JAIC 1977, Volume 17, Number 1, Article 1 (pp. 01 to 08)
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Journal of the American Institute for Conservation
JAIC 1977, Volume 17, Number 1, Article 1 (pp. 01 to 08)


Bettina Jessell


In choosing pigments to match a given color the overriding consideration is the degree of transparency required in each layer, covering for the ground, more translucent for the underpaint and design.

One should further keep in mind that old oil paint consists of two components: the oil medium which has to some degree gone brown through oxidation, and the pigments. Therefore, as a first step I base all colors (even black and white) on a mixture of red and green, covering or transparent according to the layer being inpainted. Then I add whichever pigments seem to match those of the painter's, again transparent or covering as required.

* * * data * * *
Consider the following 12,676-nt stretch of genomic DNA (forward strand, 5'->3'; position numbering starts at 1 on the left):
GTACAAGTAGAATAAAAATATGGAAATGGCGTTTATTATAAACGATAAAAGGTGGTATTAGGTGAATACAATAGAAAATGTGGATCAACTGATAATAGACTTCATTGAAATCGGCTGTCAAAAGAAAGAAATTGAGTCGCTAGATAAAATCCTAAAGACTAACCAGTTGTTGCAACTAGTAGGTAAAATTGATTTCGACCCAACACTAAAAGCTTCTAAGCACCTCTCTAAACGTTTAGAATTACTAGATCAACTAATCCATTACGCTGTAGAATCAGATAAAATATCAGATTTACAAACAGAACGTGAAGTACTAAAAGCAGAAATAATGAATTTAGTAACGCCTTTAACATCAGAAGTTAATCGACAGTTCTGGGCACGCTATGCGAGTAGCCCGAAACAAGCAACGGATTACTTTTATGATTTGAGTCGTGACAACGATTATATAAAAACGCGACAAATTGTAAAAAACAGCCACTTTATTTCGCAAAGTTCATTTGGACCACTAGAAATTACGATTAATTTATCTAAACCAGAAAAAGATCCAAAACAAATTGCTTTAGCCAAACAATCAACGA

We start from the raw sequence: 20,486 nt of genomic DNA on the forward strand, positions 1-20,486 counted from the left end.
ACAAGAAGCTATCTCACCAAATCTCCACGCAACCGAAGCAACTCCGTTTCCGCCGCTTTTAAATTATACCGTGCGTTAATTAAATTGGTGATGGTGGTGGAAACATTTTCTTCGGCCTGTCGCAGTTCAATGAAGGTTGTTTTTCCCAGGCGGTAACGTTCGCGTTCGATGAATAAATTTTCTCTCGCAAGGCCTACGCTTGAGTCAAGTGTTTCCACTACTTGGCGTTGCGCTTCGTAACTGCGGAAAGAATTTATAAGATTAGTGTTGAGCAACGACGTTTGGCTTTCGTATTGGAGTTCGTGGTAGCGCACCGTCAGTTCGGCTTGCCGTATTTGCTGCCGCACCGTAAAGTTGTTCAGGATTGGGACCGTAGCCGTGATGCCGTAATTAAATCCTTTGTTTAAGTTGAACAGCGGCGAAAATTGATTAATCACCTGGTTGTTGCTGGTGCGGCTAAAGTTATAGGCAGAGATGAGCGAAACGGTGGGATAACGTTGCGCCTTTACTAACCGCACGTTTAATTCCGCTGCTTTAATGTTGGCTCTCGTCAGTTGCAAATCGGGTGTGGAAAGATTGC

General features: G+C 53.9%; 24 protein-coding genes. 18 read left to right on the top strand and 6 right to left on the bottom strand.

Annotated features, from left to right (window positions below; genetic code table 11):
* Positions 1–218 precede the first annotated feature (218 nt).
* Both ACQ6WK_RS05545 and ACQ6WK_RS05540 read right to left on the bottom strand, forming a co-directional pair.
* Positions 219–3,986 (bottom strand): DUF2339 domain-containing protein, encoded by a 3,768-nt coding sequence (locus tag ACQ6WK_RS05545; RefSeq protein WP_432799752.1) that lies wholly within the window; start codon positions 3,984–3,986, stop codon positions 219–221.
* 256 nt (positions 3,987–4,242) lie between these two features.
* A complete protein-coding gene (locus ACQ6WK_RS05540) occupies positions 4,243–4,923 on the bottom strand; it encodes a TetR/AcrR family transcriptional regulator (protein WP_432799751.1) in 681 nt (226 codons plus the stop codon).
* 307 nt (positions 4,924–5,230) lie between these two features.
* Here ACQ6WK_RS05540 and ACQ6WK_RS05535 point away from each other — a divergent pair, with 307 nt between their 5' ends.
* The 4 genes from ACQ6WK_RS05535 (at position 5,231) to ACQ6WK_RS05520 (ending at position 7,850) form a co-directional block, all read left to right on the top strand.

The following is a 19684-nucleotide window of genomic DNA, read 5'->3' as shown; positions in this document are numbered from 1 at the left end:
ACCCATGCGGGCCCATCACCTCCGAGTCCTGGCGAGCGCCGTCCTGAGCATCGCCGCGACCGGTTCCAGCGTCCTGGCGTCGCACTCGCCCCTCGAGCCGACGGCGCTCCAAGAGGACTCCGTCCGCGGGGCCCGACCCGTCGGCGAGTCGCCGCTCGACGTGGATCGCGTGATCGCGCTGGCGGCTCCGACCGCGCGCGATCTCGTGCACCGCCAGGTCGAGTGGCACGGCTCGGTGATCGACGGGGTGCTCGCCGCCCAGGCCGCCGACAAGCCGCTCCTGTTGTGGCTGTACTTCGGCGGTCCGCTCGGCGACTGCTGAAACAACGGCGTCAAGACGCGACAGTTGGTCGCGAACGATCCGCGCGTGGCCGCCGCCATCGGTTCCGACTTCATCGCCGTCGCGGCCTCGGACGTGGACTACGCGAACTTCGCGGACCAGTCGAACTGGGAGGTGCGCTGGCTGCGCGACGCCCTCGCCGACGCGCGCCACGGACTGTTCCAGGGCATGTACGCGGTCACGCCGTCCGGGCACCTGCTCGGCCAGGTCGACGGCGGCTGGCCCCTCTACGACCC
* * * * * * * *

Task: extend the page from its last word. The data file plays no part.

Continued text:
Here is a list of color matching tricks which I have found frequently useful: For a deep inky black

Ivory Black with a little Prussian Blue.

Skin tones

Medium tones

Light Red, (or Cadmium Red or Burnt Sienna) Viridian, Naples Yellow and Titanium White.


Add Ultramarine to medium tone.


Viridian (not blue), Burnt Sienna and Titanium White.

White garments, (shirts, ruffs, etc.)

Titanium White, Viridian, Burnt Sienna, and often some Ivory Black.

Very dark hot glaze

Bone Black and Alizarin Orange

Fiery red glazes on early Italian and Northern painting

Alizarin crimson, Alizarin Orange and Bone Black.

Hot glazes, substitute for Alizarin Orange

Indian Yellow and Burnt Sienna.

Brilliant, light colors

First underpaint in pure White, then glaze with transparent color.

Copyright � 1977 American Institute for Conservation of Historic and Artistic Works